By Gwyn Wright via SWNS
A laser that can clean human arteries - reducing the risk of heart and kidney disease -has been developed.
Scientists have devised a method that involves using a low-power laser and ultrasound to safely and efficiently remove plaque from the arteries.
The low-power nanosecond pulsed laser produces bubbles that expand, collapse and disrupt the plaque.
Too much plaque in the arteries can cause heart disease, artery disease, and chronic kidney disease.
It is traditionally treated by inserting and inflating a balloon to expand the artery.
Other laser-based treatments can remove blockages rather than just inflating them but they are not often used because they are not particularly effective and carry a high risk of complications.
Rohit Singh, who developed the technique, said: “In conventional laser angioplasty, a high laser power is required for the entire cavitation process, whereas in our technology, a lower laser power is only required for initiating the cavitation process."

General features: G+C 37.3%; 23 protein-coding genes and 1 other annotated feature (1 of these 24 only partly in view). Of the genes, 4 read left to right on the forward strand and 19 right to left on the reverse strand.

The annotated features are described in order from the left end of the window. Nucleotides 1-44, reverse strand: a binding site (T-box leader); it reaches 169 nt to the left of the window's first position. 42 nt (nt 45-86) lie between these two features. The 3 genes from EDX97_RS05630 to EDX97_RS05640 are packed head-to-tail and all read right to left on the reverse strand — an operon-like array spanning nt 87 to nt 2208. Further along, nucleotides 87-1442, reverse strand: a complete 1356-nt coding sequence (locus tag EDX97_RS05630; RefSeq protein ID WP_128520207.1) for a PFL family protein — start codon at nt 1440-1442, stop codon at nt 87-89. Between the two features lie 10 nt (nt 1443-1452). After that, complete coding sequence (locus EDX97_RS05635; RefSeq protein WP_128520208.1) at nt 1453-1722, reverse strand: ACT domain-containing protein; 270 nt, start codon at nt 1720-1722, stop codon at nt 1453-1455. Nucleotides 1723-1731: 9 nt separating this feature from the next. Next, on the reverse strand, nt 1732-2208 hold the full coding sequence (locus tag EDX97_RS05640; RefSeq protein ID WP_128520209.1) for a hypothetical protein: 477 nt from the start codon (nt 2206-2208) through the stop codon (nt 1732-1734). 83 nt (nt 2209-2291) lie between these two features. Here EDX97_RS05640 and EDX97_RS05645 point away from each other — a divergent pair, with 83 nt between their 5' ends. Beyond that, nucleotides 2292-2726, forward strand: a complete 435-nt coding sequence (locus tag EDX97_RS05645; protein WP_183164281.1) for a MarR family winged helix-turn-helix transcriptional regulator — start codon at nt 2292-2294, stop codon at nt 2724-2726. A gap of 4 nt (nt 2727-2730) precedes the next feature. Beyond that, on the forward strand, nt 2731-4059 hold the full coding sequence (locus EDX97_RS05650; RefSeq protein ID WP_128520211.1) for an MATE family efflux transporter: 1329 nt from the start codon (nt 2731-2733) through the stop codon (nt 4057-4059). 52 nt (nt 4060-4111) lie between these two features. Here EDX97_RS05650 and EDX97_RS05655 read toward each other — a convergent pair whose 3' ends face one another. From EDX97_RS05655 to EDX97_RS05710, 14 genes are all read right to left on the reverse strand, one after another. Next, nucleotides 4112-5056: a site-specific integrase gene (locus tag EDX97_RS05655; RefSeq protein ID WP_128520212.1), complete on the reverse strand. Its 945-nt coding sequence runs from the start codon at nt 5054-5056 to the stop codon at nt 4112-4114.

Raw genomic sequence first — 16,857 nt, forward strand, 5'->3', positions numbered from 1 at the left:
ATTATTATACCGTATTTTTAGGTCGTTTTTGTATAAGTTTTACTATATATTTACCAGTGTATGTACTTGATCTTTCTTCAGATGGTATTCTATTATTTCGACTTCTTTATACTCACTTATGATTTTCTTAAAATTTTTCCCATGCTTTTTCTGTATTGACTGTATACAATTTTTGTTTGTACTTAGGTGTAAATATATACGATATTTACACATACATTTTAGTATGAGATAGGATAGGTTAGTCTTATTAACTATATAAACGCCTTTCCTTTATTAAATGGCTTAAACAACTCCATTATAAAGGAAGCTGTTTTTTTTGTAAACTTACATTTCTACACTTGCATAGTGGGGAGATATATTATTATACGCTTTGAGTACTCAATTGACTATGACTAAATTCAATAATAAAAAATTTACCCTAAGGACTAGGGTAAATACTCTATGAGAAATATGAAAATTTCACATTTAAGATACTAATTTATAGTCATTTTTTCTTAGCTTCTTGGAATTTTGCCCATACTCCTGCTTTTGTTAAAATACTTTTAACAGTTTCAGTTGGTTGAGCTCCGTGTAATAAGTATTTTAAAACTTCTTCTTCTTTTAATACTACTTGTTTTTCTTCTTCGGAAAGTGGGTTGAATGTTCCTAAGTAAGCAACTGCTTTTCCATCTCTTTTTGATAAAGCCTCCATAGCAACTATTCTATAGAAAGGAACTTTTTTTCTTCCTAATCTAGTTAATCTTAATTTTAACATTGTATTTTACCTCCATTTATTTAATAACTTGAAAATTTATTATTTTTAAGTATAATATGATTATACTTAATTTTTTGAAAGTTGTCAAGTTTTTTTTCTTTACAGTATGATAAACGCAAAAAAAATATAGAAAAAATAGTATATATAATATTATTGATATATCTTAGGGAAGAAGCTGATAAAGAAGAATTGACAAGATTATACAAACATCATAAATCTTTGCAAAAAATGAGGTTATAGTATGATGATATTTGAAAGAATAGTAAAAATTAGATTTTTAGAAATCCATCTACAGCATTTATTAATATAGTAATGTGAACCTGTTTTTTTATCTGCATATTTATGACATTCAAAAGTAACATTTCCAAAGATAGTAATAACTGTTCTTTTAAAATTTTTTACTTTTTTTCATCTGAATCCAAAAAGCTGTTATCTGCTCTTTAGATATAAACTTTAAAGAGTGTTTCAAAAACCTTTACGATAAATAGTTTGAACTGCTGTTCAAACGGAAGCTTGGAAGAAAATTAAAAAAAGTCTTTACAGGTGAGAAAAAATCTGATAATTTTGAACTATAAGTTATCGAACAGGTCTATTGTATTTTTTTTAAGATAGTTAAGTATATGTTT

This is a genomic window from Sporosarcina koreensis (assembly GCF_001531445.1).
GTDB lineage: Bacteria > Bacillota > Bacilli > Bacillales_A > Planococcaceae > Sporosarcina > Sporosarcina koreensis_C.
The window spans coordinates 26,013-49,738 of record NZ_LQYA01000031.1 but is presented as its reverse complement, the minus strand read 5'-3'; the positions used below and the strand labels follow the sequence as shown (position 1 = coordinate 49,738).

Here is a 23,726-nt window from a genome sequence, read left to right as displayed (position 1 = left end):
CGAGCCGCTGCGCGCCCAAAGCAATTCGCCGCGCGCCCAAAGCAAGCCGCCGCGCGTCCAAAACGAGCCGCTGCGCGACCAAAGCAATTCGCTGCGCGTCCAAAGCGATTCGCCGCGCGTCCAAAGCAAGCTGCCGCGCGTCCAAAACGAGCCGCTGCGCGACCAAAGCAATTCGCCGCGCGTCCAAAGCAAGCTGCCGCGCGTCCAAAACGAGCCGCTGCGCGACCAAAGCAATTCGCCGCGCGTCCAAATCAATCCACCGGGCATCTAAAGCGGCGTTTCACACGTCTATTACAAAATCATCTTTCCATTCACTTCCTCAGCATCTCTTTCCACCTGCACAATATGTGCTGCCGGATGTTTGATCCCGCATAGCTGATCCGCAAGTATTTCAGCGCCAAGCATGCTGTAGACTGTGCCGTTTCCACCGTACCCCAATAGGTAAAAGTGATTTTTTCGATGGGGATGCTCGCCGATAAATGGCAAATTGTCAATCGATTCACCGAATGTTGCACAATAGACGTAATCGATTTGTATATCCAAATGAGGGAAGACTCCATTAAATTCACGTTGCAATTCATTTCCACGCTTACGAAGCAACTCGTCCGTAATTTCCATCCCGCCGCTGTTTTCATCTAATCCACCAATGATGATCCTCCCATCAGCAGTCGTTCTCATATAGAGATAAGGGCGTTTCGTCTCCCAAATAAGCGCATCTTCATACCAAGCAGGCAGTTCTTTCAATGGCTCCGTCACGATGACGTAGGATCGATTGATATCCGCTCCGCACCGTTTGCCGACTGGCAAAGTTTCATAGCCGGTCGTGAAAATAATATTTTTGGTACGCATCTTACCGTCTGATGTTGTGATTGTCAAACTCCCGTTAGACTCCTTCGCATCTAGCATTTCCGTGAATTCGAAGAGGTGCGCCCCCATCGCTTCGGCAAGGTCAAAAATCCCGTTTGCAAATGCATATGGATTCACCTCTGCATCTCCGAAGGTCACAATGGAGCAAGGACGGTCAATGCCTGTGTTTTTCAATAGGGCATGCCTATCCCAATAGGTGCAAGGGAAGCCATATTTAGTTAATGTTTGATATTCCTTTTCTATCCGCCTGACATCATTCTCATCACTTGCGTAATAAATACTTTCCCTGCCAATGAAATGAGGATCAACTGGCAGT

Mr. Singh, a graduate research assistant at the University of Kansas, added: “Overall, the combination of ultrasound and laser reduces the need for laser power and improves the efficiency of atherosclerotic plaque removal."
The method destroys rather than merely narrowing the plaque, which means it does not re-narrow the artery in the way a balloon or stenting, which used a metal or plastic tube, do.
To develop the technique, the researchers used non-living carotid artery plaque and pork belly samples.
They are now planning to test the method on pigs.
Once this is done, they say both laser and ultrasound techniques are commonly used by clinicians and should be easy to teach and implement.
The team is not combining low-power lasers and ultrasound techniques just so they can clean up people’s arteries- they are also using the method to prevent blindness and dissolve blood clots in veins.
The research was presented at the 182nd Meeting of the Acoustical Society of America in Denver, Colorado.
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